Sao Paulo, Brazil (April 2000)
happened or the first time today, that experience that it says in
your book when you are in a state of complete clarity...like a bird
flying across the sky1.
It felt like I was on the crest of a wave, perfectly balanced not
needing to affirm that things are arising, but just knowing in an
effortless way. It is so simple! Why does it take so long to get to
this place of natural mind?
is like each feeling or sensation, or thought that arrives gets dissolved
by the emptiness. I am amazed at how incredible it feels to be in
that place, I am afraid that I won't get there again!! Is this
the beginning of the one pointed yoga, and it is just a question of
continuing and practice?
Many, many thanks for your replies.
Sao Paulo, Brazil (February 2002)
trackless consciousness, like a bird flying across the sky.1a
Meditation by the great Tibetan sage and teacher, Gampopa, for maintaining
the unmodulated, natural state of mind.
purpose of this meditation is to maintain undistracted mindfulness
while remaining aware of the nondual nature of consciousness. By stabilizing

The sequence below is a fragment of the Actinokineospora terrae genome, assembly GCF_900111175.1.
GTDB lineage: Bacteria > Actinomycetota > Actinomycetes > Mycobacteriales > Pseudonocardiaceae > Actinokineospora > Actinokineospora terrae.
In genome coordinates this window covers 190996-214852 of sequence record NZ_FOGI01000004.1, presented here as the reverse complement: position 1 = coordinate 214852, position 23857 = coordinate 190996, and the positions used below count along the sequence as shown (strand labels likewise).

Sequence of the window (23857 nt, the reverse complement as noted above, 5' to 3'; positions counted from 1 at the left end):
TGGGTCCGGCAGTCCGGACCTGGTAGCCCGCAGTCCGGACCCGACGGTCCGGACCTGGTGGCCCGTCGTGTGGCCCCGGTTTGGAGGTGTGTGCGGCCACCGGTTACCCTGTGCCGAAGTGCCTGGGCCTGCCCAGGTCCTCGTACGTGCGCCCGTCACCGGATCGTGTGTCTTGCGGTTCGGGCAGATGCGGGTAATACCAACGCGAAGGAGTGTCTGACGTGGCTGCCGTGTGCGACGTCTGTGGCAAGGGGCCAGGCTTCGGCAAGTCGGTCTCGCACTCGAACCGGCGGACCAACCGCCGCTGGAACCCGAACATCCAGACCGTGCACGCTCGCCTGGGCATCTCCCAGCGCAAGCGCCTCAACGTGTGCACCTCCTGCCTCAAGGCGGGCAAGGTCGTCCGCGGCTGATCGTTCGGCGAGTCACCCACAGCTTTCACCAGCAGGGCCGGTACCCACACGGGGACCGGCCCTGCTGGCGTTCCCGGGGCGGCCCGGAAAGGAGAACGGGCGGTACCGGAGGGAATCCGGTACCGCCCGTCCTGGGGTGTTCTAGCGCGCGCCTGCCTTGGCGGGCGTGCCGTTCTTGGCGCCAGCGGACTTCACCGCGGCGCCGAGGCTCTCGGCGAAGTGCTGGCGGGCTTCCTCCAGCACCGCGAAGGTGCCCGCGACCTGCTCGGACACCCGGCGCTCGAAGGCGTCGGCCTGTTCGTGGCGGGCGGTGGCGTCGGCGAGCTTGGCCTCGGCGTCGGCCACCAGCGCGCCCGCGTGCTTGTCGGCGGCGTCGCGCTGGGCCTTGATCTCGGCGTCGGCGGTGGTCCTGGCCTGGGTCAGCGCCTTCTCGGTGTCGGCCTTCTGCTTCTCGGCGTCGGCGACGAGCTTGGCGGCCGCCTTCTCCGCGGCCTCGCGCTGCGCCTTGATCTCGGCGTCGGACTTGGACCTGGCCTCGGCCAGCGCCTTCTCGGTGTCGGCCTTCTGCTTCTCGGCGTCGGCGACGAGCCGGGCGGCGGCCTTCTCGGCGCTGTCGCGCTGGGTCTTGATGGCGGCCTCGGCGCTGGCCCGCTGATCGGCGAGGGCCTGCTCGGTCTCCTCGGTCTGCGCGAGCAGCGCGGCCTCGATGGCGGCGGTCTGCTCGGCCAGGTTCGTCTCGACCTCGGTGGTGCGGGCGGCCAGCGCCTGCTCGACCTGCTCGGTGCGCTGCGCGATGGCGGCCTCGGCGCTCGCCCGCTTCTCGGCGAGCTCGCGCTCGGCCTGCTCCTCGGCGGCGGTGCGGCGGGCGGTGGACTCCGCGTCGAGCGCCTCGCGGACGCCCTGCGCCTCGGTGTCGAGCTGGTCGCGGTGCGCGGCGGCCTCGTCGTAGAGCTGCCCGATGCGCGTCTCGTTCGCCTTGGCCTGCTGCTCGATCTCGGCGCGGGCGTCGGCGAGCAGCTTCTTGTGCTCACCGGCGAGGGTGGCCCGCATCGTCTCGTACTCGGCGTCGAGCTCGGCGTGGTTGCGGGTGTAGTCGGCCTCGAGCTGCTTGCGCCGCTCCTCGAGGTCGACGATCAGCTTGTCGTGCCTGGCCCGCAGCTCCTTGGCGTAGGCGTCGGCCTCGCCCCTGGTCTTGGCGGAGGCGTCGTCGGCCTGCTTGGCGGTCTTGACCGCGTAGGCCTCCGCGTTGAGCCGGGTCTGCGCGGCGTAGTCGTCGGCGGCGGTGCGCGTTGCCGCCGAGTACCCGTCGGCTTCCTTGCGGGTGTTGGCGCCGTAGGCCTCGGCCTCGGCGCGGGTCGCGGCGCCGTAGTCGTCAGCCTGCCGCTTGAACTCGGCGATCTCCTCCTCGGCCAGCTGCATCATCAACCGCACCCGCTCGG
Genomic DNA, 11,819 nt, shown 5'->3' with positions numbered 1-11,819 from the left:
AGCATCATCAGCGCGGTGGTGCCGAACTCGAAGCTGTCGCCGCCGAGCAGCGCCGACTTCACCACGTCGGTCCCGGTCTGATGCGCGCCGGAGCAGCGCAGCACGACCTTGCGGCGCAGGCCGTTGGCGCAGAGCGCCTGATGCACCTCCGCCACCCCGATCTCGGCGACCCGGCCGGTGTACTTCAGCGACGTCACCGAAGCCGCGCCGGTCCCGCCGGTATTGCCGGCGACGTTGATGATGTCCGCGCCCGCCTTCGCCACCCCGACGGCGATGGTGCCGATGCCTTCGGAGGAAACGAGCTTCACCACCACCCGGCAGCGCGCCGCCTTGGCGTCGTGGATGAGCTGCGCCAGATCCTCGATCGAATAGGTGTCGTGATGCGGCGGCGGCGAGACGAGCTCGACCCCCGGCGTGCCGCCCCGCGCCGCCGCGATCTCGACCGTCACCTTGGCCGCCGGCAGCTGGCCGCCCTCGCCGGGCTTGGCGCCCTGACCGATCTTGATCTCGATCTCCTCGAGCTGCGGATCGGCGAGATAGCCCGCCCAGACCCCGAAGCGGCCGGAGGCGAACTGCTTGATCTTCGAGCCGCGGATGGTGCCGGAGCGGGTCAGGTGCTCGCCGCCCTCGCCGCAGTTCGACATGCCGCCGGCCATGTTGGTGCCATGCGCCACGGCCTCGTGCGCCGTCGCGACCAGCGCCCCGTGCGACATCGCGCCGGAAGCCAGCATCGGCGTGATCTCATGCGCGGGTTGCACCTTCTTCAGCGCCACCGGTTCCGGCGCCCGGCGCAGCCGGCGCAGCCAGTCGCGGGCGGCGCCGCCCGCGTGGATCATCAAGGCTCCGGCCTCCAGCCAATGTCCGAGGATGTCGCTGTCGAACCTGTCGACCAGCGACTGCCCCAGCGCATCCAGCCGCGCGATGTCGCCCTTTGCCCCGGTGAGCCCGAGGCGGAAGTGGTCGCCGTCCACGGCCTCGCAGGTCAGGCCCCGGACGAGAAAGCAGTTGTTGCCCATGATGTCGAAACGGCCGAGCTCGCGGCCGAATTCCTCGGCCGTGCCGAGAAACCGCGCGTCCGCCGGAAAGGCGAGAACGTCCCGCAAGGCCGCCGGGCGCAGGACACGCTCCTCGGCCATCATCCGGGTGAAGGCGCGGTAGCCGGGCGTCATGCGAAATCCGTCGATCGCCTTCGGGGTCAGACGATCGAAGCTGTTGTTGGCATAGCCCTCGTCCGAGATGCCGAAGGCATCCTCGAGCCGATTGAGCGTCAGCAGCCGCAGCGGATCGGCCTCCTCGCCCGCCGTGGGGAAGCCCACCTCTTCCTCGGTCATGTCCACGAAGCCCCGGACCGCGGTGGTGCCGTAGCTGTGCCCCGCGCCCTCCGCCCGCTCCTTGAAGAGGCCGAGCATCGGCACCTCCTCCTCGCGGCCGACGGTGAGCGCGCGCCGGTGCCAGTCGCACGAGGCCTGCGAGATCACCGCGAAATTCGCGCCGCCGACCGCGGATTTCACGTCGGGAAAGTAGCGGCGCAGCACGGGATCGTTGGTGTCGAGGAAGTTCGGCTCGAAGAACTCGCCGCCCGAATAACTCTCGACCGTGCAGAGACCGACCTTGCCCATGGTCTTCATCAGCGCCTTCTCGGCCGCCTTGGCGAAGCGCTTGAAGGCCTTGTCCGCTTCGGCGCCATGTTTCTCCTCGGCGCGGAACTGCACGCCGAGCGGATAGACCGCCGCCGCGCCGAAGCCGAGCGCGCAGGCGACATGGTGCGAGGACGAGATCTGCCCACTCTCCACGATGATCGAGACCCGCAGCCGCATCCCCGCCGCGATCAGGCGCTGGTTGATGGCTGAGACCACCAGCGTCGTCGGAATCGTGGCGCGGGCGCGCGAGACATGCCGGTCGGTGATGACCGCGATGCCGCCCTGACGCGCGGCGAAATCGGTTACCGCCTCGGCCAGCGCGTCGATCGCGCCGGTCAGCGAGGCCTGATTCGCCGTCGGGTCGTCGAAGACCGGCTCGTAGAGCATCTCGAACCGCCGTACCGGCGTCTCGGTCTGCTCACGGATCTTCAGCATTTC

the mind in tranquil absorption, while simultaneously studying the
abiding nature of mind, we can embark upon the path of self-realization.
experience of this state will lead to the first or one-pointed yoga,
which is designated as a single pointed awareness of the mind's essential
nature. The meditator will have gained insight into the simplicity
of consciousness, which while manifesting itself uninterruptedly is
detached from transitory thoughts.
Yogas, Ch. 11, p. 127. Gampopa (1079-1153), Tibetan Kagyü lineage
began reading your book years ago. I've been absorbing it, little
by little, ever since. I've just gotten around to emailing you about
it. Well, it's great. It has moved me, and changed the way I look